If you’re like many pet owners, your pooch is like your child and an important part of your family. As such, if you have to travel this Christmas to see family, you may be thinking about taking your four-legged friend with you.
Doing this is helpful because you don’t have to worry about being taken care of properly by someone else. On the other hand, traveling with your dog can be rather stressful, and you need to consider it carefully. Here are some tips to help you and your dog have a successful Christmas away from home.
Take a trial run
Firstly, it helps to have a trial run with your dog regarding travel before you leave. A controlled test of procedures such as lying down calmly in the car, going to the airport or train station, and having to respond to commands at unfamiliar places (and in unexpected situations) will help to iron out some potential “kinks” and make things less scary for your dog, too.
Test runs may also alert you to possible hiccups, such as your dog struggling to jump up into a car if they have a bad back or knees or a habit of trying to get into the front of the vehicle with you. Testing things in advance will give you time to buy a ramp or other aid or set up barriers to ensure everyone’s safety when traveling with your dog. Also, if your dog has to spend time in a crate or carrier for part or all of the trip, have them get used to this enclosure well before the date you head off for the holidays.
Create a checklist
There’s nothing more stressful than being away from home with your dog and realizing that you’ve forgotten something important related to their care. As such, reduce worry and avoid issues by creating a detailed checklist well in advance of your trip.
Use this list as you pack, so nothing vital gets left behind. In particular, make sure you’ve packed plenty of your dog’s medication(s) if they take such things, including extra packed in a different location if something happens to the first lot. Also, have a script for additional medication on you as an added precaution.
Bring necessary documentation
As you pack, consider all the necessary documentation you might need related to your pet. Apart from scripts, you may require proof that your dog has been vaccinated and wormed, and possibly that they have been neutered, too, depending on where you’re staying and what the accommodation provider asks to see.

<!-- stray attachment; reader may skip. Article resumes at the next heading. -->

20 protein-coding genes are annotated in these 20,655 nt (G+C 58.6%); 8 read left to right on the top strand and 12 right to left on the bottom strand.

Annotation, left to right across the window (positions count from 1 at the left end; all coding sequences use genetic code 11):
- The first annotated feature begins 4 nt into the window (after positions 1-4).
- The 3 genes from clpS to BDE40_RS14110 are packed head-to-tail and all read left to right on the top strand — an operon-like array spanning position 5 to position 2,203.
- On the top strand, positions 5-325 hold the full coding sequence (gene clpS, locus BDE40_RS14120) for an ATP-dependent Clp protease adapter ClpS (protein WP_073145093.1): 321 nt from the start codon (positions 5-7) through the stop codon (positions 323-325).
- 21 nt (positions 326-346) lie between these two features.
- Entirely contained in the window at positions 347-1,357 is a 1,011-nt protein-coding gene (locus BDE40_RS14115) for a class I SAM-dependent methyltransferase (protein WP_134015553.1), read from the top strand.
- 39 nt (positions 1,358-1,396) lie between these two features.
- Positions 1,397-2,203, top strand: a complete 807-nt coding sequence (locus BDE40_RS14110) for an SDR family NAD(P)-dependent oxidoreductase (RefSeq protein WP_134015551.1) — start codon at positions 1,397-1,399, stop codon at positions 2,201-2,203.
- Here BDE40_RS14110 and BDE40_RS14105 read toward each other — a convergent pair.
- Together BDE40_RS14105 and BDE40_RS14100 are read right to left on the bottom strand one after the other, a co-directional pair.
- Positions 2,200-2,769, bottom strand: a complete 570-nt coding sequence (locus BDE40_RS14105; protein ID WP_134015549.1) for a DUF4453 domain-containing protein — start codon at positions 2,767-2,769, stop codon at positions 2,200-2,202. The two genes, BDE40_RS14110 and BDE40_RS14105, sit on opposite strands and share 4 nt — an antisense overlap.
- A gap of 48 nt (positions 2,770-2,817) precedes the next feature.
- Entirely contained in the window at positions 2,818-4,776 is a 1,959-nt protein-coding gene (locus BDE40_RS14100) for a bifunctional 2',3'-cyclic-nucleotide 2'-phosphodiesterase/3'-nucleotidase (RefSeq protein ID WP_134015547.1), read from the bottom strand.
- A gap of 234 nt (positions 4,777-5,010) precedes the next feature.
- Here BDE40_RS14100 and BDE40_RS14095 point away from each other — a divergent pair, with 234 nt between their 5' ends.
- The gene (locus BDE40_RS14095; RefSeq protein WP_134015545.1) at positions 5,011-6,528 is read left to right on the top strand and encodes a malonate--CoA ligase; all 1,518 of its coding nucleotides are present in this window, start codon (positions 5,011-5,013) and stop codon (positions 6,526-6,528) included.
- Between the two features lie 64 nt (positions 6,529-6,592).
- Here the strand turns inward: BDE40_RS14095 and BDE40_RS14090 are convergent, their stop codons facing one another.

Plus, make sure your animal’s microchip information is up to date with all your contact details, including your mobile phone number, since you’ll be away from your primary residence for the holidays. The same goes for your dog’s collar tag.
Pack some home comforts
A helpful way to keep your dog calm, compliant, and happy while you travel is to pack some of their home comforts. For example, take some of their favorite toys and treats to keep them amused and focused, plus their preferred blanket. Even the same food bowl can help to create a safe, positive space for your pet.
In particular, though, if room permits, pack your dog’s usual sleeping accommodation. Whether they’re used to resting on the plushest, luxury dog beds that money can buy or more pared-back mats or other arrangements, they’ll be used to the feel and smell of their own product. In turn, they’ll settle more quickly if it goes with them on the trip. If you want to take a different bed set up on your journey, introduce it to your dog well in advance of the departure date so they can get used to it for at least a few nights first.
Allow more time for everything when traveling with your dog
When you travel with your pooch, the reality is that things will take longer. You have to get them in and out of vehicles, settle them down, have more pit stops so they can go to the toilet, drink, and eat, and generally take your time. It’s essential, then, to allow more hours to get to your destination and to complete activities once you’re there.
It’s fun and comforting to have our beloved pets with us when we’re away, but going down this route does take patience and commitment. Plan out as much as you can in advance when traveling with your dog, and try to keep your own emotions in check while away so that your dog stays calmer.